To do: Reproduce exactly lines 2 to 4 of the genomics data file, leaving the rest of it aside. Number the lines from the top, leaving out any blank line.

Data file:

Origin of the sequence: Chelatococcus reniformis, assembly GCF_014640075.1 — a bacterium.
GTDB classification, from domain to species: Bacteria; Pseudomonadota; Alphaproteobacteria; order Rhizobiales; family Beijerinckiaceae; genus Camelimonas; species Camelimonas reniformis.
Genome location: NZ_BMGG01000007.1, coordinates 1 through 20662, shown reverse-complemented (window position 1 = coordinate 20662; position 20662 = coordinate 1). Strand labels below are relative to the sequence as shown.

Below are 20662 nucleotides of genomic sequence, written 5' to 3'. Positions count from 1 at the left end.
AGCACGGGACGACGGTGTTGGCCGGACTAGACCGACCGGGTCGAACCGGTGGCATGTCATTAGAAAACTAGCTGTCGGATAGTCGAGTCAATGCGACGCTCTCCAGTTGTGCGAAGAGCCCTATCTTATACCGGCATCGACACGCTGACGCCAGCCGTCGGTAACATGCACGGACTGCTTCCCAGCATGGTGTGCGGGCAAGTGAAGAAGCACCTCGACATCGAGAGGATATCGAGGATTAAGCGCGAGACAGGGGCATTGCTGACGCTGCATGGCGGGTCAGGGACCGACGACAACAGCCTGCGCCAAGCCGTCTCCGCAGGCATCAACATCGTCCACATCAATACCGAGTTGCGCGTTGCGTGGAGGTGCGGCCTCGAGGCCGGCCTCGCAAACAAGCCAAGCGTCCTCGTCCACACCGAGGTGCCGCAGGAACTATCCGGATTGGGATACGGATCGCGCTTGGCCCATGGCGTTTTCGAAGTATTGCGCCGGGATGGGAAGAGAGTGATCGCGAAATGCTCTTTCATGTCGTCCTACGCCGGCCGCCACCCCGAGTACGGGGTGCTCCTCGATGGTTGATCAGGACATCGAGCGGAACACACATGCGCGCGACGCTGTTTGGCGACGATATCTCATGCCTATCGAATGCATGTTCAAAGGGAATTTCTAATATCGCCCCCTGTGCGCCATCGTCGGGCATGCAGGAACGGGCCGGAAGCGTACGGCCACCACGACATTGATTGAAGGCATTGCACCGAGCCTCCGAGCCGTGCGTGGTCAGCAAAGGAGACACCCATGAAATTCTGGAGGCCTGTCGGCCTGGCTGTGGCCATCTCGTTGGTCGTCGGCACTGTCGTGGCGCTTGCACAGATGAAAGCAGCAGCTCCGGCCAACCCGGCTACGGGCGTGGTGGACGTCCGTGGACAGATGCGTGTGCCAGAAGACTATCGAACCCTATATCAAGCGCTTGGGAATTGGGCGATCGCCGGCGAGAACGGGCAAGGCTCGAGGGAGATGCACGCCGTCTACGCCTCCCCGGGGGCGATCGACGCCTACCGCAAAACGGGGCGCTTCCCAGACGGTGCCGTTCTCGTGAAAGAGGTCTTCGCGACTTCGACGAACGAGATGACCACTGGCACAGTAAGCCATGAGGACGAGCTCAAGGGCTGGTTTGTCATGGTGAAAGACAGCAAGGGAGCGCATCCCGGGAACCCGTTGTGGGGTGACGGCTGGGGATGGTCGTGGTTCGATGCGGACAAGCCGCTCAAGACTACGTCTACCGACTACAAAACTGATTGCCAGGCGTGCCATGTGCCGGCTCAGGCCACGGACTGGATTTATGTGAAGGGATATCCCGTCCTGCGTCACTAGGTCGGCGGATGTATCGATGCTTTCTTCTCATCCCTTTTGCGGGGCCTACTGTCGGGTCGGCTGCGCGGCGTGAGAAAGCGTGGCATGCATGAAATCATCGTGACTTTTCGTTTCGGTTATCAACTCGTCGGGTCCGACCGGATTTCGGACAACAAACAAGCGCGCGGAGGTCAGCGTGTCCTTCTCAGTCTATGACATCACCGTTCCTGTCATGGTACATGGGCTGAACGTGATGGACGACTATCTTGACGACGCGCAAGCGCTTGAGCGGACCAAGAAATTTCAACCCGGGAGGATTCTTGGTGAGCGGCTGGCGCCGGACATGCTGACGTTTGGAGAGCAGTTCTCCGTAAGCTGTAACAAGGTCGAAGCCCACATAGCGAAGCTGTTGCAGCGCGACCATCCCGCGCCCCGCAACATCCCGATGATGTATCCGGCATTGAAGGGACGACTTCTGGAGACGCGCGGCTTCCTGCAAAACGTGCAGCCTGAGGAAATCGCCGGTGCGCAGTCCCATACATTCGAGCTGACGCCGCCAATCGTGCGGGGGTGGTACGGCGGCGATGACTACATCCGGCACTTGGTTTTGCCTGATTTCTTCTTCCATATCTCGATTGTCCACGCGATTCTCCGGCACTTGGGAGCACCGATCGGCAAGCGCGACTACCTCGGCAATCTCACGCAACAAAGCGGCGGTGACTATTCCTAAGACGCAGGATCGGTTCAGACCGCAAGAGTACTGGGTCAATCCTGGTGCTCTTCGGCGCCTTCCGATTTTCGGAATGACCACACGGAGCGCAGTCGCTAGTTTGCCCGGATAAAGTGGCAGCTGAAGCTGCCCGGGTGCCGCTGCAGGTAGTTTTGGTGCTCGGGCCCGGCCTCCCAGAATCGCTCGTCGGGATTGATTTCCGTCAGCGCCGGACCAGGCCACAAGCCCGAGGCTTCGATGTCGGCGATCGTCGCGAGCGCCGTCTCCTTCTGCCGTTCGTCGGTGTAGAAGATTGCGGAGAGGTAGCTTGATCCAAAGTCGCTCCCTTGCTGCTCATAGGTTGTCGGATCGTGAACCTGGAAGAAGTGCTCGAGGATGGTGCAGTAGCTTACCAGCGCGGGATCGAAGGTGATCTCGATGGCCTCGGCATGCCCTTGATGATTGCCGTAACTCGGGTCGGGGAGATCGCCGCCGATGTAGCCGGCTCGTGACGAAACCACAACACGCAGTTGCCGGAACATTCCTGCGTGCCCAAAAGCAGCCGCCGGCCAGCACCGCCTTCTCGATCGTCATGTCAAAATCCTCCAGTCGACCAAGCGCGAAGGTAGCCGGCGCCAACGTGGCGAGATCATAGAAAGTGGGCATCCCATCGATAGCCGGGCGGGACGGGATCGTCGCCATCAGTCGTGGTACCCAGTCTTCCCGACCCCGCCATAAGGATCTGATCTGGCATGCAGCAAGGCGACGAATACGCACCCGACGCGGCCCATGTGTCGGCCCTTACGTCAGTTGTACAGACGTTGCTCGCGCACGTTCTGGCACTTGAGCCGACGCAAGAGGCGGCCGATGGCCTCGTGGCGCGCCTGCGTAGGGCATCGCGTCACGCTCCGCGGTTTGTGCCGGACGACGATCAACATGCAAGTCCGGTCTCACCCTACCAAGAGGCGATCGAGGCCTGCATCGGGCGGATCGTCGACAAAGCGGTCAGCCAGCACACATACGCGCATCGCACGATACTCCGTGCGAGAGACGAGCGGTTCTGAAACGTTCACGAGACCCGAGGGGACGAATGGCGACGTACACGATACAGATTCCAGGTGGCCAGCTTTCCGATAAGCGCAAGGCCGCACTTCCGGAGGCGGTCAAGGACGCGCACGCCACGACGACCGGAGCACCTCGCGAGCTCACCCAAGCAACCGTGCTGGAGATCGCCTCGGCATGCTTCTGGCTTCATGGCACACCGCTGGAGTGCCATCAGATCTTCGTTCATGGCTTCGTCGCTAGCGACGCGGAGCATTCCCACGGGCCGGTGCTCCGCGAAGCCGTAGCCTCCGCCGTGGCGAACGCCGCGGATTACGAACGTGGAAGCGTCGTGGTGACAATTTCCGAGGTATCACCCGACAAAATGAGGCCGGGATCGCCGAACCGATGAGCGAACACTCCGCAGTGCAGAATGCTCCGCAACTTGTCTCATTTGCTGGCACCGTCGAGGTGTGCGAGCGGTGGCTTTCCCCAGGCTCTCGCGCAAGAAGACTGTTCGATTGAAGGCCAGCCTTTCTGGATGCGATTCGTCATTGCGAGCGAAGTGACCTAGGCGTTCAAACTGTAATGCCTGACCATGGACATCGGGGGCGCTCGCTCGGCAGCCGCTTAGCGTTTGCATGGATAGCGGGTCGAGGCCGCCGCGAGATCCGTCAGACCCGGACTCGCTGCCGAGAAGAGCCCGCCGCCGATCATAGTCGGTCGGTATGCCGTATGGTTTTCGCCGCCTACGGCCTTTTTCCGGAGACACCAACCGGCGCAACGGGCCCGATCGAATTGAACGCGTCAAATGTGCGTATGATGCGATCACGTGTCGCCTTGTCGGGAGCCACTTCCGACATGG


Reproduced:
GTDB classification, from domain to species: Bacteria; Pseudomonadota; Alphaproteobacteria; order Rhizobiales; family Beijerinckiaceae; genus Camelimonas; species Camelimonas reniformis.
Genome location: NZ_BMGG01000007.1, coordinates 1 through 20662, shown reverse-complemented (window position 1 = coordinate 20662; position 20662 = coordinate 1). Strand labels below are relative to the sequence as shown.

Below are 20662 nucleotides of genomic sequence, written 5' to 3'. Positions count from 1 at the left end.